Art by Aaron Aldrich
Shane Bouel wrote a piece for Medium with different artwork – you can go to the LINK>Forbidden Love to read the whole thing and see his art. I know the point he is making is true. It not only applies to the original genetic parents and the obstacles adoptive parents might place in the way of adoptees making contact but in my own family’s experience, can also apply to an adoptee who falls in love and wants to marry someone who the adoptive mother disapproves of.
Shane writes that he asked Chat GPT to name the love that others who love you won’t allow you to have. Forbidden love is a term used to describe the love that is craved by your heart but disallowed by those who claim to love you. It encompasses the affection that is deemed unacceptable or disapproved of by society, family, or even by the very people who are supposed to support you. It could be hindered by various factors such as age, social status, religion, or cultural dissimilarities, making it a complex and nuanced experience. The unrelenting yearning to pursue this love can be excruciatingly painful and often difficult to overcome, as the heart’s desire stubbornly persists. When faced with this conundrum, it is imperative to weigh the possible benefits of pursuing the love against the potential repercussions that could befall.
I agree with him when he (or was it ChatGPT ?) writes – “No parent, adoptive or otherwise, has the right to dictate who their child loves. Love is a personal emotion that should not be regulated by external forces.” He goes on to note – “If an adoptee finds themselves smitten with someone, it is critical for their adoptive parents to display open-mindedness and support. Should the adoptee be an adult, they have the autonomy to make their own choices regarding their relationships.” In the case of the relative I am aware of, they did just that. It was sad to see the wedding marred by the dissension.
If adoptive parents are disregarding their adoptee’s feelings and experiences in favour of their own beliefs and desires, this could potentially be a sign of narcissistic behavior. (Nevertheless, it is important to keep in mind that making a diagnosis of narcissism necessitates a professional evaluation by a qualified mental health expert.) Regardless of whether the behavior is labelled as narcissistic or not, dictating and dominating who someone can love is not a healthy or appropriate way to conduct a relationship and can have detrimental effects on the adoptee’s emotional well-being. It is imperative for adoptive parents to not only listen to but also respect their adoptee’s feelings and experiences and support them in making their own decisions regarding relationships.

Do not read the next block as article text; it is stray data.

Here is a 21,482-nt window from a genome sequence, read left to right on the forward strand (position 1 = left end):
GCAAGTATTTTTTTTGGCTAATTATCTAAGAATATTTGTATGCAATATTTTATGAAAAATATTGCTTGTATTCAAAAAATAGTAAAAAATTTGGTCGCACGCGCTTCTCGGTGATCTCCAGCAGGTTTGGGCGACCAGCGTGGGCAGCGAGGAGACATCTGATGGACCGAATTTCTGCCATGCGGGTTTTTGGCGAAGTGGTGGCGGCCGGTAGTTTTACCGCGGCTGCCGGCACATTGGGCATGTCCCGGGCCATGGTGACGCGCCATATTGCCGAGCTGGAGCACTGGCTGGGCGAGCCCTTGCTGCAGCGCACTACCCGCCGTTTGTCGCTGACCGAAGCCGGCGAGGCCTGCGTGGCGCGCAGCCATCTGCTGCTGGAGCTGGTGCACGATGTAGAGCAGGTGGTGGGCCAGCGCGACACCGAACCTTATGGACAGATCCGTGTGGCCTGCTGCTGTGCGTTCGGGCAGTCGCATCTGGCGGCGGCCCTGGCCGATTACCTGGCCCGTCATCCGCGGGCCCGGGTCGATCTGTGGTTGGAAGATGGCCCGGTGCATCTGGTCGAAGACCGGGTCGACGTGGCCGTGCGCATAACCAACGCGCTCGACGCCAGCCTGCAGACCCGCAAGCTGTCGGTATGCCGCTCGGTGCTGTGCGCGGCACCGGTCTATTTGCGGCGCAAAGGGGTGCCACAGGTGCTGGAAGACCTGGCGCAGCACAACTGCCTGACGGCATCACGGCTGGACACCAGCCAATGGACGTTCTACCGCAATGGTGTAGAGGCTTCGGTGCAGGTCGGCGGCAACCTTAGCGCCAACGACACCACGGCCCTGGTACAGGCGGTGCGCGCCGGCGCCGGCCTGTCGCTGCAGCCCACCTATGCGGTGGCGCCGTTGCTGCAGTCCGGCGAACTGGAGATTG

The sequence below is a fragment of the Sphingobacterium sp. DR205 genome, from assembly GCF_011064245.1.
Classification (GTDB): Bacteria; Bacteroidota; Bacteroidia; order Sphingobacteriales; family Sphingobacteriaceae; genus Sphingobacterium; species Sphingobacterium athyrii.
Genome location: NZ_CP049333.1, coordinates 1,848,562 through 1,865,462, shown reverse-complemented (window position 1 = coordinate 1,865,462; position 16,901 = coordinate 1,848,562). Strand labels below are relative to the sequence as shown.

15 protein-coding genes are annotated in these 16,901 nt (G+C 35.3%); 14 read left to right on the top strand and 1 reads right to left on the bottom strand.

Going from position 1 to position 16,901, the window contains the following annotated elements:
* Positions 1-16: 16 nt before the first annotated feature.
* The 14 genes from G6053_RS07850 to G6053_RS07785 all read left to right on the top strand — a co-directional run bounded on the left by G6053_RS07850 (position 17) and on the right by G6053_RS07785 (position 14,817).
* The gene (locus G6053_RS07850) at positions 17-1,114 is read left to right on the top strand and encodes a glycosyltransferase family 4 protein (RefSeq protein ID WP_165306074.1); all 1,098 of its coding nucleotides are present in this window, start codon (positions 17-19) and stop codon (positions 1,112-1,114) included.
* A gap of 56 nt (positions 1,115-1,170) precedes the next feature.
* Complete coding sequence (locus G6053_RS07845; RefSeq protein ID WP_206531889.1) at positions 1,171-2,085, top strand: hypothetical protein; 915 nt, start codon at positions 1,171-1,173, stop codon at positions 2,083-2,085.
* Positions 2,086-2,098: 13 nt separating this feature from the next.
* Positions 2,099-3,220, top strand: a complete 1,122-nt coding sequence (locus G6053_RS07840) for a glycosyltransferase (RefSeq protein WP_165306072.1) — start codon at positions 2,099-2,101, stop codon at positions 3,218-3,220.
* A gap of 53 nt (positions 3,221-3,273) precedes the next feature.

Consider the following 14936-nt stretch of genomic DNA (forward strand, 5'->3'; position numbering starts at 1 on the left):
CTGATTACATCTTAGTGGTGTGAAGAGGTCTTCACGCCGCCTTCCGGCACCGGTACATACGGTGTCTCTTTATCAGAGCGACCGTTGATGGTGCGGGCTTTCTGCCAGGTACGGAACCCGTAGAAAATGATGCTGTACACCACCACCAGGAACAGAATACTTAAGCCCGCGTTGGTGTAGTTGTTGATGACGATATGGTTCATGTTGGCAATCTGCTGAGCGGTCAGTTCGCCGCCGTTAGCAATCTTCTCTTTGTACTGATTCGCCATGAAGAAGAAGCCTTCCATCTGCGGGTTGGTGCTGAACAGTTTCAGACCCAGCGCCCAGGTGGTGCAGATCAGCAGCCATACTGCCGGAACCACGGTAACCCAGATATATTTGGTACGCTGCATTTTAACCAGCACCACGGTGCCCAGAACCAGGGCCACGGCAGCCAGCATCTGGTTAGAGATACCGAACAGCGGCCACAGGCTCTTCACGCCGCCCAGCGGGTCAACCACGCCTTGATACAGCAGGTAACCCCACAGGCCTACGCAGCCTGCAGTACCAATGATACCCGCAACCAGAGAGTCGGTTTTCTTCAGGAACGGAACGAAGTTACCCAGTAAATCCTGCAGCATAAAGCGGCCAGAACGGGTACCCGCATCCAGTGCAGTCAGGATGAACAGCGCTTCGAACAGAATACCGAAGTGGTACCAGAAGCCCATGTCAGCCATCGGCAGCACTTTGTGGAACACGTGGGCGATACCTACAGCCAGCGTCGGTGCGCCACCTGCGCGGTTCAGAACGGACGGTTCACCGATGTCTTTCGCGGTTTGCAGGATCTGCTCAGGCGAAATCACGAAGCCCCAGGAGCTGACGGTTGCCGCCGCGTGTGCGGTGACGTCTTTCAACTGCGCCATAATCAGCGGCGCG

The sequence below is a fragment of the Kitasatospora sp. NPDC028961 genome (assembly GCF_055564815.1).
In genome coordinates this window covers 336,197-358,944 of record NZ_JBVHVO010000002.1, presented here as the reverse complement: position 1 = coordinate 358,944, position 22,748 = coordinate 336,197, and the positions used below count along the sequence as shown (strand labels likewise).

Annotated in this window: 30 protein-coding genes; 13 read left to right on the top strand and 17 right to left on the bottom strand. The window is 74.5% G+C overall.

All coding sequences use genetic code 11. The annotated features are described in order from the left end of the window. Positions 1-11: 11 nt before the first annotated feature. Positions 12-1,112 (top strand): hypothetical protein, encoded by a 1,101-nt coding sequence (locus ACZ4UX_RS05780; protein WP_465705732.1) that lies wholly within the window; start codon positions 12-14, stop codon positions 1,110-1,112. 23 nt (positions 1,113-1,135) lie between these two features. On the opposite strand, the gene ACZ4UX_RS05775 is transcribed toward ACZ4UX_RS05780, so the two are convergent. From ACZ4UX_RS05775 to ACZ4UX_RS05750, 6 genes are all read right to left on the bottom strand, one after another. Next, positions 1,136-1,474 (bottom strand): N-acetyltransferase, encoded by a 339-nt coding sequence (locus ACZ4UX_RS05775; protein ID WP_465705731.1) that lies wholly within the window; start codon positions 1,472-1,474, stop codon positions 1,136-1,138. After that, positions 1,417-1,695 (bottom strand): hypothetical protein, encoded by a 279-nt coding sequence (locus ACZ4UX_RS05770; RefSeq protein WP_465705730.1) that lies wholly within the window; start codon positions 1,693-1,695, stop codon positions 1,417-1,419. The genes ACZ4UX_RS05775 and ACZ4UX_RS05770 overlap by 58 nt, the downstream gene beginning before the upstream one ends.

From an esoteric perspective based on karma, the idea of in the “best interest” of the child, it is generally accepted concept that adoption aims to offer a safe and stable home environment to a child who may not have access to one otherwise. I will admit that in the case of my relative, it is likely true that my sister could not offer him a “safe” home environment but we’ll never know, will we ? It was her decision from the beginning to surrender her child for adoption. I was closely involved with her during the months of her pregnancy. Now, that I also know the rest of the story, I understand why she made that decision (it was a combination of both of our parents having been adopted as babies as well as the inconvenient truth – for her – of who his father actually was).
Shane notes – “If the adoptee’s life path towards finding true love and transcendence doesn’t align with the adoptive parent’s expectations, it doesn’t necessarily mean that the adoption was unsuccessful or of little value.” I would have to agree in the case of my relative’s adoption. It is still sad that it all broke down at the time of his wedding. I agree with Shane on this point – adoptees deserve to be supported and nurtured in their pursuit of true love and fulfilment,
He says that adoptees may be lied to or misled about their biological family. This was certainly the case for my relative. I will give his adoptive mother credit for this much – she went above and beyond – to discover for him who his actual father was. I will always be grateful to that woman for that much.
He ends with this disclaimer about using ChatGPT for this piece – “The psychosocial damage caused by AI responses from a socially systemic viewpoint can be quite significant. When we interact with AI systems, we expect them to behave in a way that is human-like, or at least, rational and objective. However, AI systems are not human and do not have the same level of emotional intelligence or cultural context that humans possess.” Furthermore, “When AI systems are designed using biased or incomplete data, just like society, there is likely to be continued perpetuating biases and inequalities in their responses. This can further marginalize and discriminate against already vulnerable groups, including adoptees.” He adds – “I believe that an AI system that is trained by adoptees could provide valuable insights and support for adoptees and their families and society.”
He indicates – “I am seeking funding or support for the development and implementation of this system, including research, programming, and outreach efforts. I believe that this project has the potential to make a meaningful impact on the lives of adoptees and their families. If this sounds like you, or you can help please get in touch.”